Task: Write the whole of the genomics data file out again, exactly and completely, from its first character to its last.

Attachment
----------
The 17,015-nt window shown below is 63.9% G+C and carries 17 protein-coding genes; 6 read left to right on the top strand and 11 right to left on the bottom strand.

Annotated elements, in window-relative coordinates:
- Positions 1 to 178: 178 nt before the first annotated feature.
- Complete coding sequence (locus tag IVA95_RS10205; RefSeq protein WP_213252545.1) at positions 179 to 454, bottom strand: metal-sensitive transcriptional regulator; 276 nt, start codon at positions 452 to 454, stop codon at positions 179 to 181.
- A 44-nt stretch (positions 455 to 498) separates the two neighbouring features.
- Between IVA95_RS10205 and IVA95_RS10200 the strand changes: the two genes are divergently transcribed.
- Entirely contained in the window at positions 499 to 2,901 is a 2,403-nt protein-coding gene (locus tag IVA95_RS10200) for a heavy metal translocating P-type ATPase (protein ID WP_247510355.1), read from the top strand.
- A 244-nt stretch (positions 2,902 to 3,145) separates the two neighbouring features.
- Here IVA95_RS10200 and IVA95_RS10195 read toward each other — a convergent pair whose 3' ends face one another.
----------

The 17,015-nt window shown below is 63.9% G+C and carries 17 protein-coding genes; 6 read left to right on the top strand and 11 right to left on the bottom strand.

Annotated elements, in window-relative coordinates:
- Positions 1 to 178: 178 nt before the first annotated feature.
- Complete coding sequence (locus tag IVA95_RS10205; RefSeq protein WP_213252545.1) at positions 179 to 454, bottom strand: metal-sensitive transcriptional regulator; 276 nt, start codon at positions 452 to 454, stop codon at positions 179 to 181.
- A 44-nt stretch (positions 455 to 498) separates the two neighbouring features.
- Between IVA95_RS10205 and IVA95_RS10200 the strand changes: the two genes are divergently transcribed.
- Entirely contained in the window at positions 499 to 2,901 is a 2,403-nt protein-coding gene (locus tag IVA95_RS10200) for a heavy metal translocating P-type ATPase (protein ID WP_247510355.1), read from the top strand.
- A 244-nt stretch (positions 2,902 to 3,145) separates the two neighbouring features.
- Here IVA95_RS10200 and IVA95_RS10195 read toward each other — a convergent pair whose 3' ends face one another.